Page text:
At a team meeting earlier in the playoffs, I said that we would get sponge-rubber boppers and have Dennis run through a gantlet of team members so we could symbolically work out our disappointment with him. But Dennis freaked out. He was so concerned about it, I canceled the whole idea. It really bothered him.

Dennis needs to be in a corner to perform. He needs to be the bad boy. People think I was like him as a player, but I was not in any way similar. I was Action Jackson, but I wasn't hyperactive.

Dennis was great in our Game 4 win (86-82), grabbing 14 rebounds and making 5 of 6 free throws down the stretch. All of a sudden, we were up 3-1, and we knew it was just a matter of time. There was no way we would lose three in a row.

Game 5 was the time to cap it all, since it was our last game in Chicago. And who knew where we'd scatter after the Finals? Tickets were going for as much as $6,000 apiece. Celebrities were everywhere. But all of us who drove to the game got stuck in traffic, the worst Friday traffic I've ever seen, and our minds were not focused. Even Michael got to the United Center late. We lost by a point 87-86, with Michael missing that last shot.

I actually diagrammed the last play of the game for Toni Kukoc, who had shot 11-for-13 from the field. As much as I wanted Michael to have that crowning glory, I figured it was a wonderful time to use him as a decoy. And Michael wasn't bothered by that. But the Jazz threw Greg Ostertag on Ron Harper when he inbounded, and Harp couldn't see. I might have used Pippen, because he's taller, but he had fouled out and I had nobody else tall who was used to doing it. So Harper got the ball to Michael.

Michael had that off-balance three-point shot from the right corner to win it. Not a great shot, but a shot. Afterward, he talked about how much he enjoyed that. It was a Hail Mary shot, and he had a very Zen-like comment about it. He said the moment was "cute." He was the mistress of the moment, and he was fascinated by it. If that had been the winning shot, it would have been like cheating the Devil, or God. For him to go right on to another chapter, another critical game, was remarkable.

I talked to Michael in the locker room before Game 6 in Utah. He was the last one to get taped, and Scottie was lying on a table near him getting ice and electric stimulation for his bad back. Scottie had hurt himself taking so many charges from Malone and others. I said, "Mike, do you think you can go 48 tonight?"

He was very quiet, very serious. "I will if I have to," he said.

"I don't know," I said.

"Whatever it takes," he said. "Let's do it tonight."

He wound up playing 44 minutes and getting really tired at the end. With a couple of minutes to play, I called a timeout, and he said, "We're gonna win this one." And I said, "I know." When Michael says that, it's always a good sign.

Scottie was really hurting, so Michael became our offense. I told him to go to the hole because he didn't have enough energy for his jump shot. The Jazz were just smacking him every time he drove, and he was making his free throws. When Stockton made that three to give the Jazz a three-point lead with 41 seconds to play, I called time and told the players we had a two-for-one situation: If we stopped them and scored twice, we'd win.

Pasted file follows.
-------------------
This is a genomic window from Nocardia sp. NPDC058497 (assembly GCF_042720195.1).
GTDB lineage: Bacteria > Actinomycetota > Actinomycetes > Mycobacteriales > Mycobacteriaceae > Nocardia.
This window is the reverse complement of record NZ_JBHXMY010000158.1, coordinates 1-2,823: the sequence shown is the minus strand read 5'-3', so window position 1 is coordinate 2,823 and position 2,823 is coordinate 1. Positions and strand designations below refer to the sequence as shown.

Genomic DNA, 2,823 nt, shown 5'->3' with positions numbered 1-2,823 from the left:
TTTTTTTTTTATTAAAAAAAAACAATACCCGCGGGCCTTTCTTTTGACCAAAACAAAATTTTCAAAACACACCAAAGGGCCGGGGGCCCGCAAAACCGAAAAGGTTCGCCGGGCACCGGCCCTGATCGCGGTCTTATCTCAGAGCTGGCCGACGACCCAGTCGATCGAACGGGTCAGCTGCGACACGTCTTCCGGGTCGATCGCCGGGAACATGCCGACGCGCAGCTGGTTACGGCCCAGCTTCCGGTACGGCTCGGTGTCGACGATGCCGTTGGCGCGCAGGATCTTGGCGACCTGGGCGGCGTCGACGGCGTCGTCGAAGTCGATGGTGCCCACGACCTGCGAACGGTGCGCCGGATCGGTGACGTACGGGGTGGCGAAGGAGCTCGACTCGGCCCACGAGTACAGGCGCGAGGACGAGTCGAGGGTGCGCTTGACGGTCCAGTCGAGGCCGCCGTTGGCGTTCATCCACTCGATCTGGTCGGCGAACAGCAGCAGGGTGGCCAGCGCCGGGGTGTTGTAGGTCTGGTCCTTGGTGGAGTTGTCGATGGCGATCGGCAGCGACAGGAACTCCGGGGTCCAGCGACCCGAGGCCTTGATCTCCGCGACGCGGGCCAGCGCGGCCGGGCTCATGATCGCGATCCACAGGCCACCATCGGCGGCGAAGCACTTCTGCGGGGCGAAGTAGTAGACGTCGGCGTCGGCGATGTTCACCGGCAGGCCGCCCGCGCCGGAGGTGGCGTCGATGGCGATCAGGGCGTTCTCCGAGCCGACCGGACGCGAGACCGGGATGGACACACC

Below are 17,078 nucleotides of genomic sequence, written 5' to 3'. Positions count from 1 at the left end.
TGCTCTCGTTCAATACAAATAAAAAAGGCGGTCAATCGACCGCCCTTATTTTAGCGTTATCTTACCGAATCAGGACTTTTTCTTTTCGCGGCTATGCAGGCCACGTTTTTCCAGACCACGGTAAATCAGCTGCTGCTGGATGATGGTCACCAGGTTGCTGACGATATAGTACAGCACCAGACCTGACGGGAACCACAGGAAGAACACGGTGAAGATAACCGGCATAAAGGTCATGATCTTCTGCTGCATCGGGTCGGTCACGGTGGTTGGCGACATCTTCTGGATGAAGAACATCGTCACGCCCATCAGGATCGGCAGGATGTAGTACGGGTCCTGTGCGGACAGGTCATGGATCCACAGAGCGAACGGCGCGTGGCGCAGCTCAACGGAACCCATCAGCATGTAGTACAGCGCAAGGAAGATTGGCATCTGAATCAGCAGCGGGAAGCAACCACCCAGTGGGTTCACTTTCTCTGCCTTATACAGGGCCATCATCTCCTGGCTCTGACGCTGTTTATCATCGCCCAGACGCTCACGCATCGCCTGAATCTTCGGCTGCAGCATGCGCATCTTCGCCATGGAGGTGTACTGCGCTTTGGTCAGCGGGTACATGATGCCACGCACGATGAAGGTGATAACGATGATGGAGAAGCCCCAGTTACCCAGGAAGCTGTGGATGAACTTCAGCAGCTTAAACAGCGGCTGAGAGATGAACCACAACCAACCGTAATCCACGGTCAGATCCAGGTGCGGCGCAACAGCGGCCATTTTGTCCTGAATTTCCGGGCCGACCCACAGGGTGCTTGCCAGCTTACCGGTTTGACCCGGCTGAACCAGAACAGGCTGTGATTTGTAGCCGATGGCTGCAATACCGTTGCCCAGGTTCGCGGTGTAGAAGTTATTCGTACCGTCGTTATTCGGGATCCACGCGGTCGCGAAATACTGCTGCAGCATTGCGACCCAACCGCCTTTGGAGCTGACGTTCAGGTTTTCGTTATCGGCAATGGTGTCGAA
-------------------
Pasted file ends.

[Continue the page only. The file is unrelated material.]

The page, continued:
No matter how confident you are as a coach, you really don't want to go into a seventh game on an opponent's court. We've never played a Game 7 in the Finals, and there was no reason to start now.

Michael hit a layup to make it 86-85. And then he came from the backside and stole the ball from Malone. At that moment, I think we were of one mind. I was waving for him to go downcourt. I think he saw me out of the corner of his eye waving off a timeout. The flow was the right thing at the moment, so we didn't want to stop.

We spread the floor, and Michael waited until Bryon Russell reached for the ball, and then he went up for a jump shot near the free throw line. I was really surprised, because I thought he would take it to the hoop again, because his legs were gone. I didn't know if he could do it, because he was so tired. But Michael always rises to the occasion. He cleared himself, and you can see in the video that he put extra stuff on the shot, and it was perfect.

We hugged at the end. Hard. I knew it was the end of a lot of things. "What an incredible finish," I said to Michael. "What a miraculous story."

Now I'm through. I'm thinking of taking a whole year off, of doing things I've never done. Like wintering in Hawaii, or going to a spiritual retreat out West for a long time, or writing some reflections. I don't know where or when my next stop will be.

I said to Michael that I don't know what better moment there would be for him to retire. His last game was like Babe Ruth hitting a grand slam in the bottom of the ninth to win the World Series -- which Babe never did. But it's Michael's decision.

Me? The rumor got started that I was leaving because I needed hip replacement surgery. My right calf is atrophied from a back injury I had with the Knicks, and my hip does hurt. But I will try a full year of yoga before I consider going under the knife.

I grew up in Montana and went to school in North Dakota, and Chicago has always seemed like the capital of the Midwest. I have friends here and my children have friends here, but my kids are grown now. It's been wonderful in Chicago, but I don't think there's anything to hold me here.

I think back on the season past, and I am aware of what a wonderful Last Dance it was. I used that expression "Last Dance" all year because I knew no matter what happened we would never have this entire group together again. The journey was unique, a moment in time that can never be recaptured.

As I said, it's over.

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• Author of "Heaven Is A Playground"
• Columnist, Chicago Sun-Times
• Played football at Northwestern